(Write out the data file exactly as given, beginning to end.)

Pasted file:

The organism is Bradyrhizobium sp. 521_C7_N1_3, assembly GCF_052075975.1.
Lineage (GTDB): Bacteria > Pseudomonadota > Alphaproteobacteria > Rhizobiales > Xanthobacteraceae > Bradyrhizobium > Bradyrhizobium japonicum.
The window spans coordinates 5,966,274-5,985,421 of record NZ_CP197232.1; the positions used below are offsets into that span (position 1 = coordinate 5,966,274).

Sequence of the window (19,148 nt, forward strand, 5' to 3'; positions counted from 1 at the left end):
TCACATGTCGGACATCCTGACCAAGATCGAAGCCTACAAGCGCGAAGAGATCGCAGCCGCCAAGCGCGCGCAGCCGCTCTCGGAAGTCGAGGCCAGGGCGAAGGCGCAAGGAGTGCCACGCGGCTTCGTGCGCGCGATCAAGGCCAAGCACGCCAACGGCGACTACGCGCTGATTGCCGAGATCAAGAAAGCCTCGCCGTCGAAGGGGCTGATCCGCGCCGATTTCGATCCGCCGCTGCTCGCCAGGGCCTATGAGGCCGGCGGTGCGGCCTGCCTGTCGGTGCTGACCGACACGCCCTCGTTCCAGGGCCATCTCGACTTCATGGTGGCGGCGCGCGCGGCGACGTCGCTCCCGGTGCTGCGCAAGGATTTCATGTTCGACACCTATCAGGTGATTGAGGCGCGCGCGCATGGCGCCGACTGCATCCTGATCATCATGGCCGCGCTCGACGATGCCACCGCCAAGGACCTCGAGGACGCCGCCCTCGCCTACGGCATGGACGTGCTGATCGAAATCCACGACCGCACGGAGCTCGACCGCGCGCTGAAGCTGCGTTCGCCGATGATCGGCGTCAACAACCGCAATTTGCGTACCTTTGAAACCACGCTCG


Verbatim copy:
The organism is Bradyrhizobium sp. 521_C7_N1_3, assembly GCF_052075975.1.
Lineage (GTDB): Bacteria > Pseudomonadota > Alphaproteobacteria > Rhizobiales > Xanthobacteraceae > Bradyrhizobium > Bradyrhizobium japonicum.
The window spans coordinates 5,966,274-5,985,421 of record NZ_CP197232.1; the positions used below are offsets into that span (position 1 = coordinate 5,966,274).

Sequence of the window (19,148 nt, forward strand, 5' to 3'; positions counted from 1 at the left end):
TCACATGTCGGACATCCTGACCAAGATCGAAGCCTACAAGCGCGAAGAGATCGCAGCCGCCAAGCGCGCGCAGCCGCTCTCGGAAGTCGAGGCCAGGGCGAAGGCGCAAGGAGTGCCACGCGGCTTCGTGCGCGCGATCAAGGCCAAGCACGCCAACGGCGACTACGCGCTGATTGCCGAGATCAAGAAAGCCTCGCCGTCGAAGGGGCTGATCCGCGCCGATTTCGATCCGCCGCTGCTCGCCAGGGCCTATGAGGCCGGCGGTGCGGCCTGCCTGTCGGTGCTGACCGACACGCCCTCGTTCCAGGGCCATCTCGACTTCATGGTGGCGGCGCGCGCGGCGACGTCGCTCCCGGTGCTGCGCAAGGATTTCATGTTCGACACCTATCAGGTGATTGAGGCGCGCGCGCATGGCGCCGACTGCATCCTGATCATCATGGCCGCGCTCGACGATGCCACCGCCAAGGACCTCGAGGACGCCGCCCTCGCCTACGGCATGGACGTGCTGATCGAAATCCACGACCGCACGGAGCTCGACCGCGCGCTGAAGCTGCGTTCGCCGATGATCGGCGTCAACAACCGCAATTTGCGTACCTTTGAAACCACGCTCG